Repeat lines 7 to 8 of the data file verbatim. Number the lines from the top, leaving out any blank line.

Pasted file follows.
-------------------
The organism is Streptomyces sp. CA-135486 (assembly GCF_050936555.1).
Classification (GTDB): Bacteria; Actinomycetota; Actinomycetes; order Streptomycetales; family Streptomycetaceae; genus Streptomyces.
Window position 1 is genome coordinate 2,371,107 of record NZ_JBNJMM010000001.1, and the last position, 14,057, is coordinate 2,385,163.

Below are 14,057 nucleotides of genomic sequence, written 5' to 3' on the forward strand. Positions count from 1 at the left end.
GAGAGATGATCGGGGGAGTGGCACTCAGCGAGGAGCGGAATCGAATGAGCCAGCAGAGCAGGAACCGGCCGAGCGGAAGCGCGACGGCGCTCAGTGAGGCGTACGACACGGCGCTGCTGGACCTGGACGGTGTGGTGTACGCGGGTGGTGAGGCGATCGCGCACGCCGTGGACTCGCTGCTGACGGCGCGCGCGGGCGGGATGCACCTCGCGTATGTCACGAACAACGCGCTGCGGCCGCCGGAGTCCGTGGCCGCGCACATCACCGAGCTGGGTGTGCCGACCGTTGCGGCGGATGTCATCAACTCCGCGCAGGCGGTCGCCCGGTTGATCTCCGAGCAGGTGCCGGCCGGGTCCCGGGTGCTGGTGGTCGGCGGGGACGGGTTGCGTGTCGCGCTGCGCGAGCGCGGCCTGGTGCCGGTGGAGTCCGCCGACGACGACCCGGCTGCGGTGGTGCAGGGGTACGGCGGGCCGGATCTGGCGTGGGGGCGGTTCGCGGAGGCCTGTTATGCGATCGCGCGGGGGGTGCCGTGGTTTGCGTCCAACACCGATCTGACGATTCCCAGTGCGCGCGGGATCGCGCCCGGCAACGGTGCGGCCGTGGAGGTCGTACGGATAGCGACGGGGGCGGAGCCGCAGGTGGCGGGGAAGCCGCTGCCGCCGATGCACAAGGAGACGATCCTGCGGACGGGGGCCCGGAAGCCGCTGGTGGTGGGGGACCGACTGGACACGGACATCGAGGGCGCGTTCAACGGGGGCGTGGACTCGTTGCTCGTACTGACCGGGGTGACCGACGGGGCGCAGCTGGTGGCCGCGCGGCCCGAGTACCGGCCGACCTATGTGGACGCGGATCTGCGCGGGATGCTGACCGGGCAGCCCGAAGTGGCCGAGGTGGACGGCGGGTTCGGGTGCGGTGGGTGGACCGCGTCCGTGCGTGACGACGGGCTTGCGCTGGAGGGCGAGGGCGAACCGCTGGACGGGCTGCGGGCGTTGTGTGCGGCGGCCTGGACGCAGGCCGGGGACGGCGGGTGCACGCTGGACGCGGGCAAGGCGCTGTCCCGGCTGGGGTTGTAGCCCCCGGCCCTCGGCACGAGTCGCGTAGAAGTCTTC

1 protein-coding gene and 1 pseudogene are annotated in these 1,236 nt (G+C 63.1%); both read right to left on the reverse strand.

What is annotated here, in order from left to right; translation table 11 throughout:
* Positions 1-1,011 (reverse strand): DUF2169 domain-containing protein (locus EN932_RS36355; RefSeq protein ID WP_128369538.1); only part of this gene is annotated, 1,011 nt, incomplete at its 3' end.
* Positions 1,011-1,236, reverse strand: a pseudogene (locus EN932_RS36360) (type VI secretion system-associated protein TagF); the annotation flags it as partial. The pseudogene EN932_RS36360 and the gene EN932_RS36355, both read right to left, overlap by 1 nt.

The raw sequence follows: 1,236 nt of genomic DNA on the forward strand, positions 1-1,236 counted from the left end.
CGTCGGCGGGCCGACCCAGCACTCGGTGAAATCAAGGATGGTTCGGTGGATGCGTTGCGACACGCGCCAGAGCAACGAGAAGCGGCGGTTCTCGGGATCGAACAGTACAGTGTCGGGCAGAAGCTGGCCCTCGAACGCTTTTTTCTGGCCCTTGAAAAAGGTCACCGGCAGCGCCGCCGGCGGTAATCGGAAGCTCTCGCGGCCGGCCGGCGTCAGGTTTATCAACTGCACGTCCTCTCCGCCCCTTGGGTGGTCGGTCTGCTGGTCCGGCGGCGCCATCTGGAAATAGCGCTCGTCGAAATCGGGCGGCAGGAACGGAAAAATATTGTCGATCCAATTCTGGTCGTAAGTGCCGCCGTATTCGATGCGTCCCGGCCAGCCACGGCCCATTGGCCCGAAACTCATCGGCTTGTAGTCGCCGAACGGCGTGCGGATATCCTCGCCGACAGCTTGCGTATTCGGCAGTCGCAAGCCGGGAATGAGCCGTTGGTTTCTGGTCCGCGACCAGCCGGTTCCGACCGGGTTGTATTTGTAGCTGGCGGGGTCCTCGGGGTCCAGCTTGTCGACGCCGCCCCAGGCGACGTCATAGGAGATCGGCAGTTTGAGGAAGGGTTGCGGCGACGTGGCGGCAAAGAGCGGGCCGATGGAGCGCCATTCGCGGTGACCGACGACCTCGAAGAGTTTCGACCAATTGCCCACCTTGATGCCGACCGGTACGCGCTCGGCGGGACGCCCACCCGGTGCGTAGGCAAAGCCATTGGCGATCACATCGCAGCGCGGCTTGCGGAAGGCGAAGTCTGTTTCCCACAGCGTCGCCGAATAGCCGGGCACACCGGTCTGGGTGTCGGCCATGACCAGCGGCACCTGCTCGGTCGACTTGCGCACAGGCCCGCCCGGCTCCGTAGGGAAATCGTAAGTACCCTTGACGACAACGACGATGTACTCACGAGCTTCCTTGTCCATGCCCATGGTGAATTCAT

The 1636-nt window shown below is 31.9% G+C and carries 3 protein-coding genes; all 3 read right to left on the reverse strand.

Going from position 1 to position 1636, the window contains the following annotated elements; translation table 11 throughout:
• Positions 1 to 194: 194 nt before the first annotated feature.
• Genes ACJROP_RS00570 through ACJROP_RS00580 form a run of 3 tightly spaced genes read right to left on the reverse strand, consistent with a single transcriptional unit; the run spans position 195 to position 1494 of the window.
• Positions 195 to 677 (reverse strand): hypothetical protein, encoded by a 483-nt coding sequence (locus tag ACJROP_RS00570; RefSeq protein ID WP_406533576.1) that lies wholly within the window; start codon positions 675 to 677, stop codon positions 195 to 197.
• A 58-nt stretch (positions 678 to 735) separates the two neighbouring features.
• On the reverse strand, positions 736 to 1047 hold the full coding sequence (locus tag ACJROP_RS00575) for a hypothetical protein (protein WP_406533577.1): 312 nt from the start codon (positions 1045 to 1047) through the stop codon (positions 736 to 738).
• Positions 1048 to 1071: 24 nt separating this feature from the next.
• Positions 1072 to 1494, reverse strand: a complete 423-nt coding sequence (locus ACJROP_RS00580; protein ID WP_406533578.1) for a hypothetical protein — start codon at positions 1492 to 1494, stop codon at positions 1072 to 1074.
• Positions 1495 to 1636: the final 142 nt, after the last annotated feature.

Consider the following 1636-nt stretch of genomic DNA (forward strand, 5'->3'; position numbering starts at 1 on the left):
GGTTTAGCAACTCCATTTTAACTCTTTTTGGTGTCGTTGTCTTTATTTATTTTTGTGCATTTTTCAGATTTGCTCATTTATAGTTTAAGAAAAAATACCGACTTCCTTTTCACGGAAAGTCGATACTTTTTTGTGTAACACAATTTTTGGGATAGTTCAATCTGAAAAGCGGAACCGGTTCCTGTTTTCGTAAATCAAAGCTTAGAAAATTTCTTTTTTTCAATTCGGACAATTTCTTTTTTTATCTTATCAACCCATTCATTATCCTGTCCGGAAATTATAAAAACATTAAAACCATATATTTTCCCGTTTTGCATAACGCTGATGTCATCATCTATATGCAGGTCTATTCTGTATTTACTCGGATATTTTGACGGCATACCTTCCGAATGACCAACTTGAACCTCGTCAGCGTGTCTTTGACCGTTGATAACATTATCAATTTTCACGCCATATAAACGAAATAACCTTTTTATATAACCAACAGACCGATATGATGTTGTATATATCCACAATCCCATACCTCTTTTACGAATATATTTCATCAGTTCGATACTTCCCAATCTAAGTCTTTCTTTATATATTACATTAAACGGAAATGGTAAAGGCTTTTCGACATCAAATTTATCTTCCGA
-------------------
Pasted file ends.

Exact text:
What is annotated here, in order from left to right; translation table 11 throughout:
* Positions 1-1,011 (reverse strand): DUF2169 domain-containing protein (locus EN932_RS36355; RefSeq protein ID WP_128369538.1); only part of this gene is annotated, 1,011 nt, incomplete at its 3' end.